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Showing posts from October, 2014

Addressing Unmet Palliative and Geriatric Needs of Zombies

Considerable evidence indicates that zombies do not receive optimal palliative or geriatric care.  High prevalence of untreated pain, depression, decreased socialization, and impaired sleep and mobility, as well as lack of access to proper medical care are universal issues facing this population of undead. It is therefore not surprising that zombies and their loved ones often express dissatisfaction with after-life care, which may play a role in zombies' seeming unquenchable desire to eat the brains of the living. In the following post we will address some of the most common issues facing zombies, and some potential palliative and geriatric solutions to providing truly Zombie Centered Health Care (ZCHC). Hospice Care One of the most surprising issues facing zombies is the lack of coordinated health care focused on the care of the dead. Many zombies may benefit from an interprofessional team based service like hospice. However, the hospice benefit is limited to those wi

Don't just do something, stand there... why it's too soon for talk of physician aid in dying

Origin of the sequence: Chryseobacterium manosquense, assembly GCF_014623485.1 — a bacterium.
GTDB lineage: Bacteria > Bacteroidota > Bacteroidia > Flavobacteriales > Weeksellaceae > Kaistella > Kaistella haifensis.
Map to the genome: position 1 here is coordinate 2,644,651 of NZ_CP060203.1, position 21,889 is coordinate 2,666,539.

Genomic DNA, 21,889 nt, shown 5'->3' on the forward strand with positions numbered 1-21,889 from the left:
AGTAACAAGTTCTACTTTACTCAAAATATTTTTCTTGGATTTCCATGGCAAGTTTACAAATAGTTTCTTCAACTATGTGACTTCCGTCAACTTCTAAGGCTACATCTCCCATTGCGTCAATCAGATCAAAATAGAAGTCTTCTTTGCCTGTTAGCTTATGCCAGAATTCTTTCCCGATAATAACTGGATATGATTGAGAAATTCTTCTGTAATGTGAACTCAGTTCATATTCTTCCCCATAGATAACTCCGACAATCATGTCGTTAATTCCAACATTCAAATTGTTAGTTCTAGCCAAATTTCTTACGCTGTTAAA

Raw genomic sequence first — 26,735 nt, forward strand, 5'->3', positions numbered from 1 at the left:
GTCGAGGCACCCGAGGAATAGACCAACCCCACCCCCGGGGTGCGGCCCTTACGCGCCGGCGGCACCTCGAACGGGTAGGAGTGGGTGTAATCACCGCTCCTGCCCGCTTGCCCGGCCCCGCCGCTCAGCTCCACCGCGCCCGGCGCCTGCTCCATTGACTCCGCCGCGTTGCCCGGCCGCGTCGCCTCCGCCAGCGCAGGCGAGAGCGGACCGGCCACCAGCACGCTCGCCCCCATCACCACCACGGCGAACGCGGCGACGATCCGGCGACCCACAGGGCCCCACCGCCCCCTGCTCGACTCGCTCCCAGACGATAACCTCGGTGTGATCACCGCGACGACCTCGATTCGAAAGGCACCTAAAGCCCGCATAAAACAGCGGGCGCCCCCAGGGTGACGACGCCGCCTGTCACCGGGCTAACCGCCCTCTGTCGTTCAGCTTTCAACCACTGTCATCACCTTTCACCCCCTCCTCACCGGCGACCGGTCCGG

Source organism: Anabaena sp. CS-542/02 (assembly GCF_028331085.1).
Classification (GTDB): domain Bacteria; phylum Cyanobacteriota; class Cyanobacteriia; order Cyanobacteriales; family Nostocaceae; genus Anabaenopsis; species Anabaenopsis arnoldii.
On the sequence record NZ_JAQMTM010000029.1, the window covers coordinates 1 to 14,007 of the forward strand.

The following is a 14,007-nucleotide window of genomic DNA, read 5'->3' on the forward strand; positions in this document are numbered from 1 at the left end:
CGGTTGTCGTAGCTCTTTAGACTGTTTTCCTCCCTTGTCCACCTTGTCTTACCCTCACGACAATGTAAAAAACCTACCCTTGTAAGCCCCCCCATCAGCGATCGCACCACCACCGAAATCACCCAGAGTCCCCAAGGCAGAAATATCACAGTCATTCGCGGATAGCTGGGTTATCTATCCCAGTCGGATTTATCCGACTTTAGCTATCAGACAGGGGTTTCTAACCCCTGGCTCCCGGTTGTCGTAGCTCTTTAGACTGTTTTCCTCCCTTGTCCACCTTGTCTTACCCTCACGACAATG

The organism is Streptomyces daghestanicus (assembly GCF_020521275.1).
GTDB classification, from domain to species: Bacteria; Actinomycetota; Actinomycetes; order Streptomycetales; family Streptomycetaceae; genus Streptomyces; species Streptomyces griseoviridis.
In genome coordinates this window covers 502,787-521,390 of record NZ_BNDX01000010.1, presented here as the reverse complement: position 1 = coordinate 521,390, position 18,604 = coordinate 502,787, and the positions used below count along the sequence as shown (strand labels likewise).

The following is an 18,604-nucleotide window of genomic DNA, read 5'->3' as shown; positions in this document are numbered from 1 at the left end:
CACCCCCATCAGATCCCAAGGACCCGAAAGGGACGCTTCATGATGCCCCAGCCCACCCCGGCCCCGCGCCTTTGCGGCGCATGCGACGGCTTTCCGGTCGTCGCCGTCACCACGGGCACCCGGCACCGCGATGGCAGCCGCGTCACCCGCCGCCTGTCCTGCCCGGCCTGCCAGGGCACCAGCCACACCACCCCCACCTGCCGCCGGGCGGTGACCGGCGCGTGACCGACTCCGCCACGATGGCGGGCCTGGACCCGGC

by Laura Petrillo ( @lpetrillz ) When Brittany Maynard announced her plans to end her life on November 1st, the news rippled through social and national media like the foreshocks of an earthquake.  Ms. Maynard is a beautiful, relatable 29 year-old woman with a fatal brain tumor, who went public earlier this month with her decision to move to Oregon in order to obtain barbiturates via the Death with Dignity Act.  She has partnered with the organization Compassion and Choices to create a campaign to advocate for increased access to aid in dying legislation.  As bioethicist Arthur Caplan said on NBC News, "there are no new arguments in anything Brittany has to say," and yet, she has captured the attention of a new generation, and sparked a conversation about the amount of control patients should have over their own deaths.  In this post I will not opine about whether patients should have access to physician aid in dying. But I will share my concern that like Brittany&

It's on! SF Giants and GeriPal vs. KC Royals and Pallimed

KC BBQ meal we look forward to receiving from Pallimed Christian Sinclair of Pallimed and Kansas City has challenged us to a friendly wager.  As many of you know, many of the bloggers at GeriPal (including me and Eric) are based in San Francisco. The world series is the San Francisco Giants vs. the Kansas City Royals.  What an opportunity! The basic rules are simple: For each loss in the series, the losing blog must write a post for the opposing blog.  So, for example, after the Giants win Game 1 Tuesday night, a Pallimed blogger will owe GeriPal a post, to be published on GeriPal. Timing doesn't have to be the same night, so if the Giants win the series 4 to 1, then Pallimed owes GeriPal 4 posts, and GeriPal owes Pallimed 1 post, to be written in a reasonable time frame.  If it's the same night, that's fine too.  At the end of the series, the losing blog must send a dinner themed from their city.  So for example, in the unlikely event that the Royals steal the

GeriPal Hits 2 Million Pageviews